Another study reported the findings of PHG in 448 out of 611 patients (73.3%) with mean value of platelets count 107 ± 66(17). While Gjeorgjievski and Cappell demonstrated the inverse correlation between the severity of PHG and platelets count as patients with mild PHG had platelets count mean value 132 ± 100.7 and count with severe PHG = 102.8 ± 68.8.(18) Also ;Mandhwani and his colleauges in their study mentioned that the mean platelets count in the studied population was 113.91 ± 69.02(19).
The comparison between the platelet counts in patients with mosaic pattern versus those with red spots seen by standard WLE examination denotes that red spots are related to lower platelet count hence more severe disease and elevated PH.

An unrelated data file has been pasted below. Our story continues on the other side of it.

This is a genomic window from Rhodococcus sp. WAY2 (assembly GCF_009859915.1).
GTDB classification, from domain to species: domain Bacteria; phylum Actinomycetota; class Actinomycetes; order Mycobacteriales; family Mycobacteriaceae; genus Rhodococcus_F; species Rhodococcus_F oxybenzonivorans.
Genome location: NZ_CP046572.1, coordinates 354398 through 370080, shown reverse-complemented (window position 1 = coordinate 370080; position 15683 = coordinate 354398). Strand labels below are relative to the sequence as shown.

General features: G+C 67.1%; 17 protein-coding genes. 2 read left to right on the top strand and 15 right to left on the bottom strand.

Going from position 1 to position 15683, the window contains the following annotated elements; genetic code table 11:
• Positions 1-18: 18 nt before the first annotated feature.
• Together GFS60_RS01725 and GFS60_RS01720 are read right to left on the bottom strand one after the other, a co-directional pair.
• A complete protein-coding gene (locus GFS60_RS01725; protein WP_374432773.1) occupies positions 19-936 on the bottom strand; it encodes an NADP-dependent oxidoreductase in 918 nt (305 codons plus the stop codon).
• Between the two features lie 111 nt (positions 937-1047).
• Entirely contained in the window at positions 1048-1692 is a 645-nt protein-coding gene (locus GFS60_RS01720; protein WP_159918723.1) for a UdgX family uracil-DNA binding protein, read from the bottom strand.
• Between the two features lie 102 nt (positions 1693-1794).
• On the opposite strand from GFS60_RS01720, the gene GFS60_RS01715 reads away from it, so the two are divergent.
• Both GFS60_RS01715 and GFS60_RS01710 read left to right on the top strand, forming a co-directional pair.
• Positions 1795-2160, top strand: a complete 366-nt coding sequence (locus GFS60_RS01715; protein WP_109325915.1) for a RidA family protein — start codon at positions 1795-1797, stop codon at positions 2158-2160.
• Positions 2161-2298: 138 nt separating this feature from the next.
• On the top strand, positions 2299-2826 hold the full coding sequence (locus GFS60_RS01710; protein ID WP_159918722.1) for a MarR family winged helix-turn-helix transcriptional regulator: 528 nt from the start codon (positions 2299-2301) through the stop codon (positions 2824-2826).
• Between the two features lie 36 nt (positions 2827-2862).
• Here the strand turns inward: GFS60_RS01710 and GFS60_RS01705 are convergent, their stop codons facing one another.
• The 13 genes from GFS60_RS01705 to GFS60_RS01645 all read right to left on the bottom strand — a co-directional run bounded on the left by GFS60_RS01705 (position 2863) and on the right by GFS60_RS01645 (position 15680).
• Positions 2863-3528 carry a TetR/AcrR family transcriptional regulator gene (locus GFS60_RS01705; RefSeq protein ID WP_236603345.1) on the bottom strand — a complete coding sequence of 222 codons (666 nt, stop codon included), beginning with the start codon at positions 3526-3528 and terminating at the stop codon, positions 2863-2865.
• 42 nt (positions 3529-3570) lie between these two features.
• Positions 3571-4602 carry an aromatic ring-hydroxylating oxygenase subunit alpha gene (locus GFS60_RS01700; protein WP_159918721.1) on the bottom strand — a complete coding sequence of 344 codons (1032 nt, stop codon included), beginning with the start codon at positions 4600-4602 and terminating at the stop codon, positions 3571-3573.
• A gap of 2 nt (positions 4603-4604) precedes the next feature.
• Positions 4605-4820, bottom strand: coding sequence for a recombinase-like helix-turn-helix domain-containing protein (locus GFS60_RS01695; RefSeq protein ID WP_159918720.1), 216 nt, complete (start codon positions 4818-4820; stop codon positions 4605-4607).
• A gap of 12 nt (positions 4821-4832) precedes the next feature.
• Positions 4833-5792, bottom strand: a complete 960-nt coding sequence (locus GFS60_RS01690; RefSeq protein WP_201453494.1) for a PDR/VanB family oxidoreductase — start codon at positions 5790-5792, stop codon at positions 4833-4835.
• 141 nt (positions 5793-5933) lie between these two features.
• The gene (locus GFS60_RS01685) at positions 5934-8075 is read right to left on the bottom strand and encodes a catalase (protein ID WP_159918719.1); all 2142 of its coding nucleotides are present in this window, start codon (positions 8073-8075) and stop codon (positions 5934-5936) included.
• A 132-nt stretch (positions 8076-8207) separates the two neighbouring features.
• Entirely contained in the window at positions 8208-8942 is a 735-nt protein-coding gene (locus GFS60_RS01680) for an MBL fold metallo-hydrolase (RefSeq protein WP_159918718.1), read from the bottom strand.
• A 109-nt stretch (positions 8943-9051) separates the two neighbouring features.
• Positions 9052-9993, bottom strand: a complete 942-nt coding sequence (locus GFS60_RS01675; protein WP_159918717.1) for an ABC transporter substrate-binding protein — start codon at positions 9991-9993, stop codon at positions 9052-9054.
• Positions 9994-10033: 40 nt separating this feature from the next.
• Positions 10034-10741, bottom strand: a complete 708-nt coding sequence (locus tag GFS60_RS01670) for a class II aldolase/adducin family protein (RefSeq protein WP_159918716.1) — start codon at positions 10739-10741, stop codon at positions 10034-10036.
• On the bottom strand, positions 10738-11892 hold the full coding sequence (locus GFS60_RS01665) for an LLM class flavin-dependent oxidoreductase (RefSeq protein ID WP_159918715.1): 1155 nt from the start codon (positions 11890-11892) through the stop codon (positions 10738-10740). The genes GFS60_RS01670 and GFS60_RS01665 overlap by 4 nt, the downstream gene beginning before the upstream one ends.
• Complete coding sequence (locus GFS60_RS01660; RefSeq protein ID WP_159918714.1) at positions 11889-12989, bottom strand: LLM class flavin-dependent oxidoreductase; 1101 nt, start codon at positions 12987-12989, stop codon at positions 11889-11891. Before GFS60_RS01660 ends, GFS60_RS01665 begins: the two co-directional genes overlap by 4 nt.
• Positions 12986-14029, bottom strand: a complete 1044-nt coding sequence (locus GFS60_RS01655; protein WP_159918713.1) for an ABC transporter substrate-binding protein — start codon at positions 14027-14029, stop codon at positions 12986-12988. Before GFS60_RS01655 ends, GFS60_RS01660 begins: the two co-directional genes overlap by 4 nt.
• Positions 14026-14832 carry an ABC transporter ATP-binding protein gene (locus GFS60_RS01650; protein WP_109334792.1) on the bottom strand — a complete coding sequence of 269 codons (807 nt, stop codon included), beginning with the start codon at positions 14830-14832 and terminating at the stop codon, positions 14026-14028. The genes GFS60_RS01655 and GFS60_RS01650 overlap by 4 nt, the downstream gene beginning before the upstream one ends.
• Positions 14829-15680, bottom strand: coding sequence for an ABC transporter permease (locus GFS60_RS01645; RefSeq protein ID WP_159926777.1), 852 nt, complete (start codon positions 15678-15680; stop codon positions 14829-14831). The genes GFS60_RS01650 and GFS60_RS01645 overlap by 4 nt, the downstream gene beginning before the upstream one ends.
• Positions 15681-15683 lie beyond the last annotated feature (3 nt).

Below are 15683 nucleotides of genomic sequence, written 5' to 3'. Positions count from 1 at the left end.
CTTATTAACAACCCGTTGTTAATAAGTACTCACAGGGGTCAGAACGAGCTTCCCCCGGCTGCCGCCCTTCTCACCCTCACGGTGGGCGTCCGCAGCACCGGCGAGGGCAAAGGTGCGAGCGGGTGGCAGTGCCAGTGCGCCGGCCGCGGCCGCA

I-SCAN modes related to higher cut off values of platelet count in patients with present red spots indicating better ability and sensitivity of I-SCAN modes to detect red spots earlier. I-SCAN 2 has the highest mean value of platelet count cut off (100.93 ± 52.26).
Regarding mosaic pattern and platelet count we found that both I-SCAN 1 &2 share the highest platelet count cut off mean value (99.82 ± 48.48) by a small margin of superiority over WLE (99.75 ± 49.63).
As regard portal vein diameter, associations between PV diameter measured by abdominal ultrasonography and PHG criteria found by all used endoscopic techniques (WLE, I-SCAN 1, 2 &3) didn’t show any significant correlation.